Why Liverpool’s mid-table position should not come as a surprise

04.02.2016


Liverpool’s defeat to Leicester City on Tuesday once again outlined how far the Reds have fallen in terms of quality, with average signings galore.

Football - FA Premier League - Leicester City FC v Liverpool FC

Before the game, it was easy to look at Liverpool and Leicester’s respective starting elevens and just assume that the Reds were stronger. We are Liverpool Football Club at the end of the day, right?

As the game panned out, with the Reds beaten with relative ease in the end, a dawning realisation suddenly came to the fore: Liverpool are no better than Leicester, player-for-player.

Kasper Schmeichel is a superior goalkeeper to Simon Mignolet; Christian Fuchs is a more dependable left-back than Alberto Moreno; N’Golo Kante is a more influential defensive midfielder than Lucas Leiva.

The list goes on.

The Reds do have a few gems in their ranks when on form – Philippe Coutinho and Roberto Firmino, in particular – but Jurgen Klopp has inherited a squad littered with mid-table players.

Proof

LIVERPOOL, ENGLAND - Thursday, October 22, 2015: Liverpool's Adam Lallana in action against Rubin Kazan's Solomon Kverkvelia during the UEFA Europa League Group Stage Group B match at Anfield. (Pic by David Rawcliffe/Propaganda)

Of the eleven Liverpool players who started proceedings at the King Power Stadium on Tuesday, almost half were acquired from a side generally seen as mid-table or lower.

Mignolet and Jordan Henderson were both purchased from Sunderland, in 2013 and 2011 respectively, while Nathaniel Clyne, Dejan Lovren and Adam Lallana have all joined from Southampton in the last 18 months or so.

Even James Milner, who was a solid player for two-time Premier League winners Man City, arrived at Anfield a little past his best last summer. He certainly wasn’t a major signing of intent.

Realistically, Lucas is also now nothing more than an average Premier League player at best, and would not stand out in Sunderland’s midfield, for example.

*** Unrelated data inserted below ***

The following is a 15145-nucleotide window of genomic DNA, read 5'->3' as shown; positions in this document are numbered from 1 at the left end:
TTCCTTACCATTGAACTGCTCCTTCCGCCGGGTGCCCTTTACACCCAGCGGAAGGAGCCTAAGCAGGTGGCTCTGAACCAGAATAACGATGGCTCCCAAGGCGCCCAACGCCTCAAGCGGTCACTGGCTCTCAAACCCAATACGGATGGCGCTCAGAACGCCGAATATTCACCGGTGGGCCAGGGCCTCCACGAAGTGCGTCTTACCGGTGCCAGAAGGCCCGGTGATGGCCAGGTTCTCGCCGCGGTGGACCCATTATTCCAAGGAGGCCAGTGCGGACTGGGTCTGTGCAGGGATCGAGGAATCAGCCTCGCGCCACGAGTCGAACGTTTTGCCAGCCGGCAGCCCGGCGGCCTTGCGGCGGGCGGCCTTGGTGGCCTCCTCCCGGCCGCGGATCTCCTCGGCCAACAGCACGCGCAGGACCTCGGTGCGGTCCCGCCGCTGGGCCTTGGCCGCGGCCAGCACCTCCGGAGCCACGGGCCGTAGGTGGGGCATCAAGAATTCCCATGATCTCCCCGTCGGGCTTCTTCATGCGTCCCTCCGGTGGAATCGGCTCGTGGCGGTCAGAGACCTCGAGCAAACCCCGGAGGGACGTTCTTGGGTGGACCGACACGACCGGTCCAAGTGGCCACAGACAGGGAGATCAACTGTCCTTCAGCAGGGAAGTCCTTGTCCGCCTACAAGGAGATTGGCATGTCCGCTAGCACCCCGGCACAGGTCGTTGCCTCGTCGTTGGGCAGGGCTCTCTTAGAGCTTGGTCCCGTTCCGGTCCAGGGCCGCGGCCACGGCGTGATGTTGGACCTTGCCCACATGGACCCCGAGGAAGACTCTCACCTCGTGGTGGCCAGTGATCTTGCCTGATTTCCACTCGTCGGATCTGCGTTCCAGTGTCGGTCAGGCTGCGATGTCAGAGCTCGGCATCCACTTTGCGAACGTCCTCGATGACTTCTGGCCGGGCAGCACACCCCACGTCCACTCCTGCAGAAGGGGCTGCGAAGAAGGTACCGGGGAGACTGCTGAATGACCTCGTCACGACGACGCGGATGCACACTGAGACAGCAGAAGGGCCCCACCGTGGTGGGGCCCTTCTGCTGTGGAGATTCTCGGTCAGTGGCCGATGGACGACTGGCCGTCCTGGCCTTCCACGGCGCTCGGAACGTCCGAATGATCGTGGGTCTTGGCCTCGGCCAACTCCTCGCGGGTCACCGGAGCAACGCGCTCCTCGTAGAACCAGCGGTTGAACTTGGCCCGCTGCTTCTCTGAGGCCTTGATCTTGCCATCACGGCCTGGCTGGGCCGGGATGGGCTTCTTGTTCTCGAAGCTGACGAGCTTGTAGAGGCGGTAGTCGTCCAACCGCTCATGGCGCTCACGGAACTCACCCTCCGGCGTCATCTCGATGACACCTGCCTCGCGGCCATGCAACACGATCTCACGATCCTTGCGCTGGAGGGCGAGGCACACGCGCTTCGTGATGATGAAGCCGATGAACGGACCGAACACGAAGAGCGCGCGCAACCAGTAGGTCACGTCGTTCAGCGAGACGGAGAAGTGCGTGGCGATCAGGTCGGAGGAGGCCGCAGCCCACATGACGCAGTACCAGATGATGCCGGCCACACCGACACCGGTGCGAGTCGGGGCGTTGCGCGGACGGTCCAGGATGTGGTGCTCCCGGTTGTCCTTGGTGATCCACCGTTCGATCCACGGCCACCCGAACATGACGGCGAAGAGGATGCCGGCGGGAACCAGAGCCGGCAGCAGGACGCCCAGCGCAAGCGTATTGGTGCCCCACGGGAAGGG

These aforementioned players were, of course, brought in by the Reds because they were big stars at smaller clubs, but does that make them good enough for Liverpool?

Their current league position would suggest not, and while it would be wrong to completely write off some very good footballers, the lack of truly top class new faces in recent years is a worry.

The need for proven players

LIVERPOOL, ENGLAND - Monday, January 25, 2016: Liverpool's manager Jürgen Klopp thanking fans after 6-6 winning in penalties during the Football League Cup Semi-Final 2nd Leg match against Stoke City at Anfield. (Pic by David Rawcliffe/Propaganda)

One of Liverpool’s biggest downfalls in the Brendan Rodgers era, and even before that, was that he and FSG just didn’t sign enough players who were proven at the very highest level.

Daniel Sturridge and Coutinho were both gambles that paid off handsomely, while Mamadou Sakho was still raw, despite captaining Paris Saint-Germain as a teenager.

Milner and Kolo Toure had both enjoyed highly impressive careers prior to their arrivals on Merseyside, but as touched upon above, their best days were behind them.

Firmino is a brilliantly talented footballer who may well become a future Liverpool icon, but even he only came from Hoffenheim, and was not on the radar of Europe’s elite.